I want to start with a long quote from Maggie Nelson’s book The Art of Cruelty. This comes from a chapter in which she discusses how artists and writers have somehow, in at least some spheres, become regarded as ‘tellers of truth.’ Or that they are at least supposed to be ‘tellers of truth.’ Whatever that means. Here’s her quote:
When it comes to art, I personally cannot see the use-value of these proclamations, nor of the related, superficially inverse claims that a culture’s artists are somehow its “priests of truth.” I don’t mean to suggest that one isn’t working toward something while working on a piece of art, something that could be called “truth” (though it might also be called “making it work,” “aesthetic resolution,” or some such thing). But to approach works of art or literature with the hope that they might deliver a referendum on truth, or provide access to Truth-truth, is to set up shop on a seriously faulty foundation. A work of art may tell us little about factual truth, or about Truth-truth, but that is no reason to banish or belittle it. So long as we exalt artists as beautiful liars or as the world’s most profound truth-tellers, we remain locked in a moralistic paradigm that doesn’t even begin to engage art’s most exciting provinces.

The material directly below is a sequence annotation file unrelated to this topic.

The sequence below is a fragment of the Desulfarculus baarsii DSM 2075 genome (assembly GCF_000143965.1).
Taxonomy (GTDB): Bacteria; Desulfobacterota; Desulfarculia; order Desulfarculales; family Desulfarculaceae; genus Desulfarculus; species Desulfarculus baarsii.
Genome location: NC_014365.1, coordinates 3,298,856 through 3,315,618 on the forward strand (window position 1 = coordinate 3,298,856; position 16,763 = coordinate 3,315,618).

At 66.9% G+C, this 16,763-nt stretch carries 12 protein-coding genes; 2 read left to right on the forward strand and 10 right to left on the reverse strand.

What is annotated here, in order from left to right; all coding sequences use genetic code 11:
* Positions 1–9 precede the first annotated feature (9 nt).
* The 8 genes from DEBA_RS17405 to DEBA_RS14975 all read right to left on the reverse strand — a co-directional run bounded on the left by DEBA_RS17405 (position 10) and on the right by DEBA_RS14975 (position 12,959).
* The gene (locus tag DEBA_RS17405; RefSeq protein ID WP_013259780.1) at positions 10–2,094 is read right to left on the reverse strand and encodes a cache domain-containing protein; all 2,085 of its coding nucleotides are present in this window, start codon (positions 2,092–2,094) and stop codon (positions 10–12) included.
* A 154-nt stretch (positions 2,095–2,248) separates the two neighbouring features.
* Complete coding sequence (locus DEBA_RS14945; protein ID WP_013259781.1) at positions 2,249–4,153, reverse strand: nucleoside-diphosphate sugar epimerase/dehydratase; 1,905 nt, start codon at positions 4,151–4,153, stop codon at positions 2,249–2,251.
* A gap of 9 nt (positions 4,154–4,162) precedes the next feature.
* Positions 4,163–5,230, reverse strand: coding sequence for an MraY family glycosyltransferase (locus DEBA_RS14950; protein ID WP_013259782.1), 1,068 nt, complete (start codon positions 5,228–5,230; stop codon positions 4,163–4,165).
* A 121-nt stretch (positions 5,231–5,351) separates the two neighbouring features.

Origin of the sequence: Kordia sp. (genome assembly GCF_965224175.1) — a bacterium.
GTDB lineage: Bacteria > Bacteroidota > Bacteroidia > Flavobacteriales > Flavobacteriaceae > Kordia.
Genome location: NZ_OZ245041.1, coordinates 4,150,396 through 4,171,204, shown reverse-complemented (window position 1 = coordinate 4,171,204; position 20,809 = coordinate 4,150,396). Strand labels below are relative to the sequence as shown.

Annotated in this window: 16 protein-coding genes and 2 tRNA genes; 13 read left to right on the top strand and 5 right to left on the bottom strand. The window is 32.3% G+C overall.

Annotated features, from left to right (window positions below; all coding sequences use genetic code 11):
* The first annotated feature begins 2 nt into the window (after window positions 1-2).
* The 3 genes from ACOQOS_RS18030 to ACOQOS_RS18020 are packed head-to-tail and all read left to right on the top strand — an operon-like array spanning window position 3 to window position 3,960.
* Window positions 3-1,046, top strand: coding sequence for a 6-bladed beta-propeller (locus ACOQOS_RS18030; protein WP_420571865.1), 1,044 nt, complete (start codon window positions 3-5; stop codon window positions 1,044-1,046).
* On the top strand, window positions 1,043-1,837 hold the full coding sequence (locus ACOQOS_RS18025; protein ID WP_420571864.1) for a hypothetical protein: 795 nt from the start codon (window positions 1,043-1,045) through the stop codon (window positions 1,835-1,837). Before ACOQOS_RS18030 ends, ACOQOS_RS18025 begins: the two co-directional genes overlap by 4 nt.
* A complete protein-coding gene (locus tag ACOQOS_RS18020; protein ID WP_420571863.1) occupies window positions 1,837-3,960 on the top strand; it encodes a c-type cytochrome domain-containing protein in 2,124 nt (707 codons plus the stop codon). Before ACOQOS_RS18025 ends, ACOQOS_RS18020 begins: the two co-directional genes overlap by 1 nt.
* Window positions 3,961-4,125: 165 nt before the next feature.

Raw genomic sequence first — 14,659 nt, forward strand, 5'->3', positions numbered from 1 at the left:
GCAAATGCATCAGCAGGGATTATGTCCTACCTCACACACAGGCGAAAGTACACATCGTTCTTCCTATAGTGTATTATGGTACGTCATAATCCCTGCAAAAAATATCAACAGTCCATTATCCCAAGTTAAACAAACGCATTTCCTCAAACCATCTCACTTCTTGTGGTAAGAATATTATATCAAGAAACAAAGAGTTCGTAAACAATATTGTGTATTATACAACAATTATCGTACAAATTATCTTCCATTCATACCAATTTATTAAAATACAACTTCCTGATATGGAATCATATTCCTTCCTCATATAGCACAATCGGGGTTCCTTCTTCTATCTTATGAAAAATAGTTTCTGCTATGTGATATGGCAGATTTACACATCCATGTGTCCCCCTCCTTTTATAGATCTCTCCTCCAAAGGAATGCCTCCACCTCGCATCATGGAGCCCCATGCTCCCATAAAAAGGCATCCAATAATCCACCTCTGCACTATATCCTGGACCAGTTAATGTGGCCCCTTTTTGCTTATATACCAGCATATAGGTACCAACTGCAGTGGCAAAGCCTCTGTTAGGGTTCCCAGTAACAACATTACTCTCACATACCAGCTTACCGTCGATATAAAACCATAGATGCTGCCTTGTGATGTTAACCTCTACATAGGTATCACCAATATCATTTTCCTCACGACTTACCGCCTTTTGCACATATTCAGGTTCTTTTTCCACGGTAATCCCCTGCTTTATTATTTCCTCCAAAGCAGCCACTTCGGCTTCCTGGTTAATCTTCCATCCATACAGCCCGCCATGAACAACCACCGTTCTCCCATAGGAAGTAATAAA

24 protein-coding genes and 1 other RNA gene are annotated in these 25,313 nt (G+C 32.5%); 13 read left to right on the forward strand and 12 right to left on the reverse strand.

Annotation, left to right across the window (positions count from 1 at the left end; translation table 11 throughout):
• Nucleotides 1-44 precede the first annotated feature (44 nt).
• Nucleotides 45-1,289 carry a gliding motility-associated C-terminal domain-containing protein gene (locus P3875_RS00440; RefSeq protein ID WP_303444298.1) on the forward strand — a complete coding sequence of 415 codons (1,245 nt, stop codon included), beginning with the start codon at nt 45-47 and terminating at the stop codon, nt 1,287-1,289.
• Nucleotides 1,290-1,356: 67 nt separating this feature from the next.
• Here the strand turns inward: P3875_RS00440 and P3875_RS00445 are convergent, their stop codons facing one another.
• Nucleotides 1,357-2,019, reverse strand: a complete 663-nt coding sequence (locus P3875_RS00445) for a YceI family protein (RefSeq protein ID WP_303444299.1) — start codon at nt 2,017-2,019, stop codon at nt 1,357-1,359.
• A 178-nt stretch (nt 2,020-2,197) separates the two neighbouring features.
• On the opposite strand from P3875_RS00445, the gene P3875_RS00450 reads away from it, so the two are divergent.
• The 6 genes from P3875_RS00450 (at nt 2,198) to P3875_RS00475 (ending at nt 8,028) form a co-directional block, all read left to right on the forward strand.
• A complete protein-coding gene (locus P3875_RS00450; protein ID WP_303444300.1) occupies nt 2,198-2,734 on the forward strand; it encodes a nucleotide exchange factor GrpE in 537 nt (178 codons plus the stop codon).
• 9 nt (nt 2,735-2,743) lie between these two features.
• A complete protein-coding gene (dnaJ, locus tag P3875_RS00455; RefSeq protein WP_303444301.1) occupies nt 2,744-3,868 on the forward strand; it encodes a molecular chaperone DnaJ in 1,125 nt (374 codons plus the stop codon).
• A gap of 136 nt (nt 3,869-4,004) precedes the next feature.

She goes on to say:
By virtue of its being multiply sourced, art cannot help but offer up multiple truths. To a moralist in the market for “an ordered universe and objective truth,” such an offering can be only a contradiction in terms. Worse still, because of its episodic nature, art offers the passing impression of truth, without the promise that the truth revealed will have any lasting power.
I quote this, not because I want to belittle or begrudge artists their role in telling truth. On the contrary.
Art is important not because it shows us the one version of truth; it is not important because artists are prophets are visionaries. Rather, art is crucial because it allows us to recognize other perspectives, other versions of what might be called truth. Art forces us to shift our vantage point so that our view shifts, broadens, brightens. Of course, it doesn’t mean that what the spectator sees or hears is what the artist intended. I don’t think most artists have such agendas. Art opens a door, without the confrontation inherent in most rhetoric, and the spectator is often changed, even if in only a small way.
I am entering my third week of my fellowship residency at Vermont Studio Center. I am surrounded by artists, all who are telling their version of what might be called truth. Although I don't think they would call it that. They are just laying it down, in paint, in stone, in words, whatever it is.
P.S. Maggie Nelson is, in my opinion, a genius. Her book of poetic essay Bluets is among my favorites. Her book Jane was a thriller of a poem. Anyway. Enough gushing. Go read her work.